Here's the best of what's on the tellybox tonight, Saturday and Sunday
Pat Stacey has trawled the TV schedules for the best shows to watch this weekend so you don't have to...
At what point in your life do you realise you’ve become a living artefact, a piece of ancient history? Is it when leaflets advertising discreet hearing aids start dropping through the letterbox?
Is it when the girl at the supermarket checkout asks if you’d like someone to help you bring your bags to the car?
Or is it when you casually mention to people that you still own a VCR in perfect working order, and they look at you suspiciously, as though wondering if you also keep the stuffed corpse of your mother lying around the house, just like Norman Bates in Psycho?
We living artefacts will come over all warm and nostalgic, or else all cold and depressed by the chill touch of mortality, during the excellent The Eighties (Sky Atlantic, 9pm), which looks at the home entertainment revolution sparked by VCRs, PCs and video-game consoles.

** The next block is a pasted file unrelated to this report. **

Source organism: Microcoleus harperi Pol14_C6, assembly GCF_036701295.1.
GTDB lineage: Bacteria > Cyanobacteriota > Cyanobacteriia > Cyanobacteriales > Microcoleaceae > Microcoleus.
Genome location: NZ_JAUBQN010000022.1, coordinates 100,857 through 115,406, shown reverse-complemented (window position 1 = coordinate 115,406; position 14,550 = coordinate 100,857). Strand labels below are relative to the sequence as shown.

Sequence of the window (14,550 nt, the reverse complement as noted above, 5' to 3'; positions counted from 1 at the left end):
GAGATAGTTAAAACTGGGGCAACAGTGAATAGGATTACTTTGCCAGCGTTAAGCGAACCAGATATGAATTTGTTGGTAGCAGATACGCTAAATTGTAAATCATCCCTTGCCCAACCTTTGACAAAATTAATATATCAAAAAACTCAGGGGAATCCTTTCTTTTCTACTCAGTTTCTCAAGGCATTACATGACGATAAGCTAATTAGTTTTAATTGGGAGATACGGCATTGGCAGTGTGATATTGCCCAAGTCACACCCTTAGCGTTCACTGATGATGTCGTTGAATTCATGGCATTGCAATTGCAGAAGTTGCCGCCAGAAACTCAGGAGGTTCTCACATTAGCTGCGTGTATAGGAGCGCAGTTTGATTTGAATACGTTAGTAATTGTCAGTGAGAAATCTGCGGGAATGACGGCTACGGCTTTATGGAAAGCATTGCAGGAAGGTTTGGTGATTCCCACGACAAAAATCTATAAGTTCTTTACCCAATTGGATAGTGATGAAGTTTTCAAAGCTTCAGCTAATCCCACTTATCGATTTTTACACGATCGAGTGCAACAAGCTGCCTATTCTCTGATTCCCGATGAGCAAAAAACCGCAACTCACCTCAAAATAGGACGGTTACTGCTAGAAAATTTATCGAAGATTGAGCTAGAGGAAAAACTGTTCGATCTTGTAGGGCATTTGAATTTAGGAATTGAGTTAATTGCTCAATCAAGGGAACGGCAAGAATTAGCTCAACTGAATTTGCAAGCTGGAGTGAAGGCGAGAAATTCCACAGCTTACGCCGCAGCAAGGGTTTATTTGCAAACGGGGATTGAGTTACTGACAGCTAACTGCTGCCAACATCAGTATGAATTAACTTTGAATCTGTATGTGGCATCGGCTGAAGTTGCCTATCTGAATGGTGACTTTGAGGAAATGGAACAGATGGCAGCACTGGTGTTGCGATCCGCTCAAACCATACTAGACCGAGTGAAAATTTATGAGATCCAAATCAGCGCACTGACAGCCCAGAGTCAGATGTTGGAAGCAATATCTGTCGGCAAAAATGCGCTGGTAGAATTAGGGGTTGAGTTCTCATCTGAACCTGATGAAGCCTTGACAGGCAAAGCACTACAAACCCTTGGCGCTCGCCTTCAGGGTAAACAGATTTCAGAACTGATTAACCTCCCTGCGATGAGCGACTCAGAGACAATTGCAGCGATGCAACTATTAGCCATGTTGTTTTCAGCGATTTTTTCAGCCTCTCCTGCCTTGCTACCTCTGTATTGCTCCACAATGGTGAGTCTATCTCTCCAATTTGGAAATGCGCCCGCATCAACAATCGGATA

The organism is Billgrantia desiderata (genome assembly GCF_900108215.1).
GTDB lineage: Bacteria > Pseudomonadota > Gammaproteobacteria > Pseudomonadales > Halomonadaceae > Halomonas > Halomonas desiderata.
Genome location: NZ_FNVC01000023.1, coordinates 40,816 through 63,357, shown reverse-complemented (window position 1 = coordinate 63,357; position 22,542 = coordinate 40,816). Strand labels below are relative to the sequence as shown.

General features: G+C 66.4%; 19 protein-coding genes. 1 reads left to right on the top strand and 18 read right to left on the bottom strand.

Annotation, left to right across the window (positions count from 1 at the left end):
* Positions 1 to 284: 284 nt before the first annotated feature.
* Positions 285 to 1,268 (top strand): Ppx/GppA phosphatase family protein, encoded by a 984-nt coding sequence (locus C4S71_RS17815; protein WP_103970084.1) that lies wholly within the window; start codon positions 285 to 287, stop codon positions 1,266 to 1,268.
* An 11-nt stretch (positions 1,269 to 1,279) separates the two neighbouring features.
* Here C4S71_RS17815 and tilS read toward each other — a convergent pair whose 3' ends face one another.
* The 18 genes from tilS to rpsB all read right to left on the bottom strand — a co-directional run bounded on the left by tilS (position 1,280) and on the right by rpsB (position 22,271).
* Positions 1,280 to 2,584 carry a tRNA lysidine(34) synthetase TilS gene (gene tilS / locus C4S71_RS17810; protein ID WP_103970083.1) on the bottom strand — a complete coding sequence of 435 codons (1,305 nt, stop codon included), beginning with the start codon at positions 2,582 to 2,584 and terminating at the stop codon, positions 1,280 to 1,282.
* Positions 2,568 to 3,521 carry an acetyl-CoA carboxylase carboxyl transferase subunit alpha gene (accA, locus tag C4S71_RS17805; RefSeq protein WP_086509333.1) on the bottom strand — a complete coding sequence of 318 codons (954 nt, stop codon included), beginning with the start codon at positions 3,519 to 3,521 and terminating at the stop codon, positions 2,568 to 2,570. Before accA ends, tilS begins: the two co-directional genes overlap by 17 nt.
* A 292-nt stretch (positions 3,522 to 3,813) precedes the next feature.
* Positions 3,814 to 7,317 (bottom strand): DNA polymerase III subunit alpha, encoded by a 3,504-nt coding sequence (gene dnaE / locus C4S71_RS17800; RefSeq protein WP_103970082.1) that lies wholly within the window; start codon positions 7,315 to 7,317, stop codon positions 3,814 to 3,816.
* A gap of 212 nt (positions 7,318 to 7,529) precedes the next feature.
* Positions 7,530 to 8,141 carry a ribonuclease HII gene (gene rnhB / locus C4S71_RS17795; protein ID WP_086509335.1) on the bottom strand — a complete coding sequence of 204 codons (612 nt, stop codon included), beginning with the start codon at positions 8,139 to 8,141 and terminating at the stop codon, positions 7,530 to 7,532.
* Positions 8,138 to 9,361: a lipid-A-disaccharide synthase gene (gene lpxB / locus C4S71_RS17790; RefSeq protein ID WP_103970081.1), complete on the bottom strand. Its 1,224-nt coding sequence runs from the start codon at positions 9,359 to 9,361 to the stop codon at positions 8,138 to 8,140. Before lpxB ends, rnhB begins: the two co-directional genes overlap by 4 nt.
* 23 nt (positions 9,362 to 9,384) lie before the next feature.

Still on the theme of obsolescence, Hits, Hype & Hustle: An Insider’s Guide to the Music Business (BBC4, 9pm), presented by John Giddings, looks at how the destructive effect of digital downloads on physical album sales turned live performance into a billion-euro industry.
It’s a standard-issue recipe of froth and earnest frowning on The Late Late Show (RTE1, 9.35pm). Striking Out stars Amy Huberman and Maria Doyle Kennedy, and former Ireland scrum-half player Peter Stringer provide the light chit-chat, while Web Summit founder Paddy Cosgrave and a panel discussion on smartphone safety for children stray into more serious territory.
Martha Wainwright and JP & The Seeger Session Band provide the musical interlude.
There won’t be much you haven’t seen before on The Graham Norton Show (BBC1 NI, 11.05pm: other BBC regions, 10.35pm), where it’s time for the annual visitation by Tom Cruise, who’s on the plug trail for the sixth Mission: Impossible flick.